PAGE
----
Sonsbeek’s Entire Curatorial Team Resigns, Citing Sexism and Institutional Racism – ARTnews.com

The curatorial team of the current edition of Sonsbeek, one of Europe’s most important recurring exhibitions, have resigned en masse, citing “difficult and unsupportive conditions” and “precarious and ultimately unbearable working conditions”.

The show is currently taking place in Arnhem, The Netherlands. News of the resignation was first reported in the Dutch-language publication NRC.

In a letter sent earlier this week to the leadership of the Sonsbeek Foundation, which manages the biannual exhibition, the curatorial team consisting of Amal Alhaag, Zippora Elders, Krista Jantowski, Aude Mgba and artistic director Bonaventure Soh Bejeng Ndikung, as well as Antonia Alampi (co-curator until sonsbeek2021) said that the last day with the organization would be November 1st. Members will withdraw their proposals for any projects yet to be realized.

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Portrait of Bonaventure Soh Bejeng Ndikung.

“It is with great regret that we are forced to prematurely end our five-year tenure of curatorial framework Force Times Distance: On Labor And Its Sonic Ecologies,” the letter reads in part. “Unfortunately, we see no other choice but to withdraw our proposals and end our commitment to the project because we can no longer in good conscience continue.”

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Conditions described by the curatorial team in their letter include concerns about the exhibition’s budget, its general management, and a “lack of structural support for the artistic plan,” underscored by an environment “riddled with structural disregard, neglect, Disrespect, mismanagement, sexism and institutional racism.”

If reached for further comments by ARTnewsthe curatorial team referred to her letter.

In a statement sent to NRCthe board of the Sonsbeek Foundation said that he wanted to react to the resignations via the media and would seek a personal conversation with the team. ARTnews has asked for further comments.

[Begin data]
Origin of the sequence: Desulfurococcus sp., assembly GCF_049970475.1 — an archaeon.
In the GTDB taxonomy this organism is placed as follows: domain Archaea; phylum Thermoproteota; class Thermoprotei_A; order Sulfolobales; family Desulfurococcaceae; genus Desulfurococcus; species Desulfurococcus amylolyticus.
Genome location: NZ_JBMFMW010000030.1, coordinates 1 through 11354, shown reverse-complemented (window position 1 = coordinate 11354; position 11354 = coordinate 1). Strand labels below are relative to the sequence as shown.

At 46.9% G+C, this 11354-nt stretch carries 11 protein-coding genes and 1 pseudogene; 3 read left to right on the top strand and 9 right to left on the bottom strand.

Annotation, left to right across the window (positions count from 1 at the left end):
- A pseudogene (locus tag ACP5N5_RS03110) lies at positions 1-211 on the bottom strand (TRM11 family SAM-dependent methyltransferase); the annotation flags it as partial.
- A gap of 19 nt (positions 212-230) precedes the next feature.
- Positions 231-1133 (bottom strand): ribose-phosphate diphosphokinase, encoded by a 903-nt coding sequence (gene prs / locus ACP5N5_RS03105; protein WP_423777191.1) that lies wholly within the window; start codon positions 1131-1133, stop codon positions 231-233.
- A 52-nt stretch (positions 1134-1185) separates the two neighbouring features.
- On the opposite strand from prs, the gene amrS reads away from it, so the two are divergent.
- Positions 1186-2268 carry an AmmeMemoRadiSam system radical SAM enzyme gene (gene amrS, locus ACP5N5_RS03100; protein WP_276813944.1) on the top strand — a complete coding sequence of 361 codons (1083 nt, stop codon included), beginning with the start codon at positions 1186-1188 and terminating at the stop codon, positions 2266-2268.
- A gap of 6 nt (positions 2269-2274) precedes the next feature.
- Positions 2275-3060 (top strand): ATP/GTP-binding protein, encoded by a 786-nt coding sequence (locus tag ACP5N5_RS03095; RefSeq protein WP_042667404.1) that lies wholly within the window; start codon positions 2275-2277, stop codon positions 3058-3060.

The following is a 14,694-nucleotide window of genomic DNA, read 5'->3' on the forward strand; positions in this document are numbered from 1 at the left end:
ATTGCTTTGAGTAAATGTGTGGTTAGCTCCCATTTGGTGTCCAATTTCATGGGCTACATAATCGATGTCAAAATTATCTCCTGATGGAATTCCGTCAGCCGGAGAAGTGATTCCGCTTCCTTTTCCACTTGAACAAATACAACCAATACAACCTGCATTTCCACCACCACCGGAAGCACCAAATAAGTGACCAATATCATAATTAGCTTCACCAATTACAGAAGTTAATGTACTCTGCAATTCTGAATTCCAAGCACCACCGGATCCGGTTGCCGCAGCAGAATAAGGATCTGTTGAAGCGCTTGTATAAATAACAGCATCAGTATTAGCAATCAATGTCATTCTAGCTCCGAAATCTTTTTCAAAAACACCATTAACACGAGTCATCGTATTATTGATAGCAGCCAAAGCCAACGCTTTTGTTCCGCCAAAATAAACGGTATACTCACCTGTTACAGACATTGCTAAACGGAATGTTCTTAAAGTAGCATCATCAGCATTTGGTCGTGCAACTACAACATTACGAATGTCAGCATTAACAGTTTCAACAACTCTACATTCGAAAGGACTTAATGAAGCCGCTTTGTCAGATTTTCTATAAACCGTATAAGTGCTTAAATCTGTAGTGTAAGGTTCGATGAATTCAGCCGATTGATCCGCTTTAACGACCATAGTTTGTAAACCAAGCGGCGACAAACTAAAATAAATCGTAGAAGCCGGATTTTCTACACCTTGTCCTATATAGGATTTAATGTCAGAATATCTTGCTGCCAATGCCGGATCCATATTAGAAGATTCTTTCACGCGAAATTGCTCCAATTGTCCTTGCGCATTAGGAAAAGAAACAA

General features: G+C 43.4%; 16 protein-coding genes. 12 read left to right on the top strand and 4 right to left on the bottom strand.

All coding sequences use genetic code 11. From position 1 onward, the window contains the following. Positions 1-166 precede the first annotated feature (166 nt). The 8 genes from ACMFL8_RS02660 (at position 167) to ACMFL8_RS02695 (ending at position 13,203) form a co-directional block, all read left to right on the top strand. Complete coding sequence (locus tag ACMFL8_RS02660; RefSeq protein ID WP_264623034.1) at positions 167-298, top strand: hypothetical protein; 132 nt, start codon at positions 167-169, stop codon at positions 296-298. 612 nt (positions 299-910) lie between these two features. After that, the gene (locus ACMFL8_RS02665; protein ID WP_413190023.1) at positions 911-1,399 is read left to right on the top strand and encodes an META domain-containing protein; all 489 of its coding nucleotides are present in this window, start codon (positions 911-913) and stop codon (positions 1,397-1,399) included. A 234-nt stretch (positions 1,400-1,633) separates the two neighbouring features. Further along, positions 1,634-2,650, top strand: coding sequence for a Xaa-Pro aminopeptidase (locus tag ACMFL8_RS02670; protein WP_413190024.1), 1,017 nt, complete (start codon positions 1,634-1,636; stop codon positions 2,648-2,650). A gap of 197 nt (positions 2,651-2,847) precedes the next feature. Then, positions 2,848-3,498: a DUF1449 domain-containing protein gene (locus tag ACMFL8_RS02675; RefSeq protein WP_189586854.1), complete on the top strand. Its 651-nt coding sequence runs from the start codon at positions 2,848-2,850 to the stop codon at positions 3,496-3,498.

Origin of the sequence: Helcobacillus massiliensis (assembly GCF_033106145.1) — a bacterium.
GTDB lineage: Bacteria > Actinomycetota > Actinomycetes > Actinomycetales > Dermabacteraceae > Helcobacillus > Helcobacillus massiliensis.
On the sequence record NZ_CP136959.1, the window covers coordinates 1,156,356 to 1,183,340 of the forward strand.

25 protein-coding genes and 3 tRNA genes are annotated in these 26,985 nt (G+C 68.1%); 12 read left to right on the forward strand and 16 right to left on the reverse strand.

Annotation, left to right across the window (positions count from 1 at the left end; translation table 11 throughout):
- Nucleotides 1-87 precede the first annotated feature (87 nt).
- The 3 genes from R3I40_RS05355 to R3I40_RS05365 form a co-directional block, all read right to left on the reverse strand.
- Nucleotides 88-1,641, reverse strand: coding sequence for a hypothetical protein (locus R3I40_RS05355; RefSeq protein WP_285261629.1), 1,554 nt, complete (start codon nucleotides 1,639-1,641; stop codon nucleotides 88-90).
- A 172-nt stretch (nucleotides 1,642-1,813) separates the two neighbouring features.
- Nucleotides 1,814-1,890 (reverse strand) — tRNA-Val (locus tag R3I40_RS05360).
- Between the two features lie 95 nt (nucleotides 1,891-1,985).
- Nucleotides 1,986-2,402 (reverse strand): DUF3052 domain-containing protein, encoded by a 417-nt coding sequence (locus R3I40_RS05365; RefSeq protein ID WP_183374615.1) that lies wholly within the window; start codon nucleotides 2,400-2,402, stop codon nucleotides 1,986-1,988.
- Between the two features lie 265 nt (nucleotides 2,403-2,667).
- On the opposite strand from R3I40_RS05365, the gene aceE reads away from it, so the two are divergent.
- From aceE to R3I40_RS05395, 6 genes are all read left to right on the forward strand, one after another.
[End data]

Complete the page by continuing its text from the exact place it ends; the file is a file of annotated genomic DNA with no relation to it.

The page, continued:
The letter also alleges that Sonsbeek’s leadership, while “using the notions of cultural diversity and inclusion as a front, … despite a lengthy outside assessment report, did not engage in a serious discussion with the team when we raised these work environment concerns.” have panel that underscores these concerns and experiences.”

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In addition, the curators describe other situations during their employment at Sonsbeek that they found untenable. They claim that the general manager enjoyed the experience of running the show and that their contracts have been renewed and terminated several times, including at the start of the pandemic lockdown in early 2020. “This grossly insensitive and unjust action was halted by protests from the curatorial team.” , adds the letter.

After an independent committee assessed working conditions, “Sonsbeek’s board has failed to take appropriate action where the assessment found the board to have failed in its duties as board: legally responsible for overseeing the actions and policies of general management. This situation, according to the letter, put the exhibition and the curatorial team in a difficult position with its partners, including the Mondriaan Fund, one of the main supporters of art exhibitions in the Netherlands.

This edition of Sonsbeek, branded sonsbeek20→24, was meant to be different from previous editions as it would unfold over a four-year period between 2020 and 2024. (The pandemic delayed its official opening to 2021.) In addition to a traditional artist-commissioned exhibition program, this iteration of Sonsbeek was also set to include dialogue, residencies, publishing projects, radio broadcasts and more, many of which have been deployed over the past year.

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Speak with ARTnews 2020 about the curatorial team’s vision for the upcoming exhibition, Ndikung said: “It was already very charged. Then came Covid – as a kind of sharpener or catalyst to understand some of the things we really wanted to talk about. ‘Force times distance’ – the formula for work, for work – became so important when the incredible inequalities in the workspace became so apparent.”

The letter adds: “Tragically painful, this all happened in the context of an artistic plan and a mission that is thinking about it work and the sound that reflects our individual work experiences and collaborative practices, as well as the struggles of many (art) workers in the Netherlands and around the world over time.”

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